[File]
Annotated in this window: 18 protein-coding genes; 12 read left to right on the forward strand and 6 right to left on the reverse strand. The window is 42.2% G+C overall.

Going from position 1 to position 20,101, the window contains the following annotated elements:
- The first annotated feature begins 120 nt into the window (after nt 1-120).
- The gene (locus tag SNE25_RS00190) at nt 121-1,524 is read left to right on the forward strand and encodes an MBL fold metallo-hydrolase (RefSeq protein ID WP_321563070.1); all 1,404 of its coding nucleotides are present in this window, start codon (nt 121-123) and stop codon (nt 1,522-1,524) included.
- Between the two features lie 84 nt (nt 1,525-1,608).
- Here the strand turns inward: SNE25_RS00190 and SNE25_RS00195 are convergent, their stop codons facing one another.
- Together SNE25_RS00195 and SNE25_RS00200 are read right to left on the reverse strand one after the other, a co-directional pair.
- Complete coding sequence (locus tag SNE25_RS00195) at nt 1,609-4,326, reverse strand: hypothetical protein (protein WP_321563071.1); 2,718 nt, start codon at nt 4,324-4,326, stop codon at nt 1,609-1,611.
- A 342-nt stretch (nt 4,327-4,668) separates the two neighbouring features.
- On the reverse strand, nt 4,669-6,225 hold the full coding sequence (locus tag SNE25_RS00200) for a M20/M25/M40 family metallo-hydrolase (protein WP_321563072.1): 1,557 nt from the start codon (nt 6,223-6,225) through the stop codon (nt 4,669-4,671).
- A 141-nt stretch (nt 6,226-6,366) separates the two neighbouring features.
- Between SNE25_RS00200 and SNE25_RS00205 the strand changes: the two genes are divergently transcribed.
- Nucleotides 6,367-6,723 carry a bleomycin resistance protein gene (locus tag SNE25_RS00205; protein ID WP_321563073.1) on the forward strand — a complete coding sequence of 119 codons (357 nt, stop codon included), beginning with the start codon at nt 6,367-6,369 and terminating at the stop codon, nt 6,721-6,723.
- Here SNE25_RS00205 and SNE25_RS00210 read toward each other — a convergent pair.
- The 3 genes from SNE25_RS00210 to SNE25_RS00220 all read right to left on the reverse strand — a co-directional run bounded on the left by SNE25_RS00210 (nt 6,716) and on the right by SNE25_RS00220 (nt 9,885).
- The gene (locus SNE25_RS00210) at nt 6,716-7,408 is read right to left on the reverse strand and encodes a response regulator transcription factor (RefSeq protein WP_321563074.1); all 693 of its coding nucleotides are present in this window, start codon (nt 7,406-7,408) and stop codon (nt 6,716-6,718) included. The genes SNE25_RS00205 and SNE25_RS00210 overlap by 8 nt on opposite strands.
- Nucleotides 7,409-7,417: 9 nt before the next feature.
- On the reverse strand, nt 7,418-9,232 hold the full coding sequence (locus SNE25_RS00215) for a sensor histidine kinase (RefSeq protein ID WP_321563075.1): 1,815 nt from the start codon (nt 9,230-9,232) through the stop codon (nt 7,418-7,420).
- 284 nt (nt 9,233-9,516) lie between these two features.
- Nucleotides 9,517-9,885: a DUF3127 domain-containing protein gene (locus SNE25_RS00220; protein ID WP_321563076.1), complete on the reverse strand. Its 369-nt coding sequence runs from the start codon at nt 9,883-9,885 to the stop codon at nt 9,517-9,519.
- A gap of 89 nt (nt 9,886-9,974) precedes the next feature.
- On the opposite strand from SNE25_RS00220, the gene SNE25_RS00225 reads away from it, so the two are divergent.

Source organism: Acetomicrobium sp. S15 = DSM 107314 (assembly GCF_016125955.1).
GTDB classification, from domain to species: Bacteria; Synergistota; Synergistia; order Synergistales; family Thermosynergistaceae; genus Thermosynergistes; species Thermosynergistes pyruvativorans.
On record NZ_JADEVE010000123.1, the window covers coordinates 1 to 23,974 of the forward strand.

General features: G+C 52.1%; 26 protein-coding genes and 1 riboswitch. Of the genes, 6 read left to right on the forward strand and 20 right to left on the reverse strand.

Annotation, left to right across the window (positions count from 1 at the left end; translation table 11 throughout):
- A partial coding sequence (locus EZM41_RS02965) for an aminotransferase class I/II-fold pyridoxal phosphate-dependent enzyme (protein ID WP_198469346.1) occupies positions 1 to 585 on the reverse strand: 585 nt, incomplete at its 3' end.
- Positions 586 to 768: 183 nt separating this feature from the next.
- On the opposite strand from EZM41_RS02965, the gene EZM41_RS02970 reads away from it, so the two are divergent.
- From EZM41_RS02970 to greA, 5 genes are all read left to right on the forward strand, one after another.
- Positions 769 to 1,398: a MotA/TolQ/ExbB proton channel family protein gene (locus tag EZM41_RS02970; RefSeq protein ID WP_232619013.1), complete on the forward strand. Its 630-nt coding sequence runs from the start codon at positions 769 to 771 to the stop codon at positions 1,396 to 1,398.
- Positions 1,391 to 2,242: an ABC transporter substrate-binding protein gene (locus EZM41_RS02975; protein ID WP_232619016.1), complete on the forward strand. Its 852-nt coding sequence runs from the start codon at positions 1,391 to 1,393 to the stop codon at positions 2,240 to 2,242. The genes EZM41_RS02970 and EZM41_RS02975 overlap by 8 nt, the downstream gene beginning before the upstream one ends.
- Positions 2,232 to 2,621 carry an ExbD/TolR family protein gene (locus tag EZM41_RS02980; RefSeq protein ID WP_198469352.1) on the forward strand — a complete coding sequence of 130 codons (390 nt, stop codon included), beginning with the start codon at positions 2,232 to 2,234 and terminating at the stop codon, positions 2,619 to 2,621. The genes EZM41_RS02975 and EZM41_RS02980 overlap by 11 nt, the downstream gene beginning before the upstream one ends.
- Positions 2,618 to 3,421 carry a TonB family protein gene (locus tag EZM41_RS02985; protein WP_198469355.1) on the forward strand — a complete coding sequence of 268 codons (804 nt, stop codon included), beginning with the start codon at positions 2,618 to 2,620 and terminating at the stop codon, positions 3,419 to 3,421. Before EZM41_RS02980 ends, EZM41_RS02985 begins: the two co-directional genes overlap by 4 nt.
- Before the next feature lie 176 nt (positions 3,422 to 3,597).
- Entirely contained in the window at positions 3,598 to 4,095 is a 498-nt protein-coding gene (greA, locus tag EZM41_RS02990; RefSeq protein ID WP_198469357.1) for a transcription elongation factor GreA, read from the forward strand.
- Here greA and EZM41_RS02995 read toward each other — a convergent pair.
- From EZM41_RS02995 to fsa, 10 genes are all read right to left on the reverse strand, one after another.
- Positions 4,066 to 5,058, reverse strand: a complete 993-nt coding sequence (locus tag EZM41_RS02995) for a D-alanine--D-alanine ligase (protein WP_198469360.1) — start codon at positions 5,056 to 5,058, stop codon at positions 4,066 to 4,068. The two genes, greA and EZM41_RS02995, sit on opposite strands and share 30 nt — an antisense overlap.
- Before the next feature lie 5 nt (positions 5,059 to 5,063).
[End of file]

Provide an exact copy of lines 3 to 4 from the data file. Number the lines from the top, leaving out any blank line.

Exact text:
- The first annotated feature begins 120 nt into the window (after nt 1-120).
- The gene (locus tag SNE25_RS00190) at nt 121-1,524 is read left to right on the forward strand and encodes an MBL fold metallo-hydrolase (RefSeq protein ID WP_321563070.1); all 1,404 of its coding nucleotides are present in this window, start codon (nt 121-123) and stop codon (nt 1,522-1,524) included.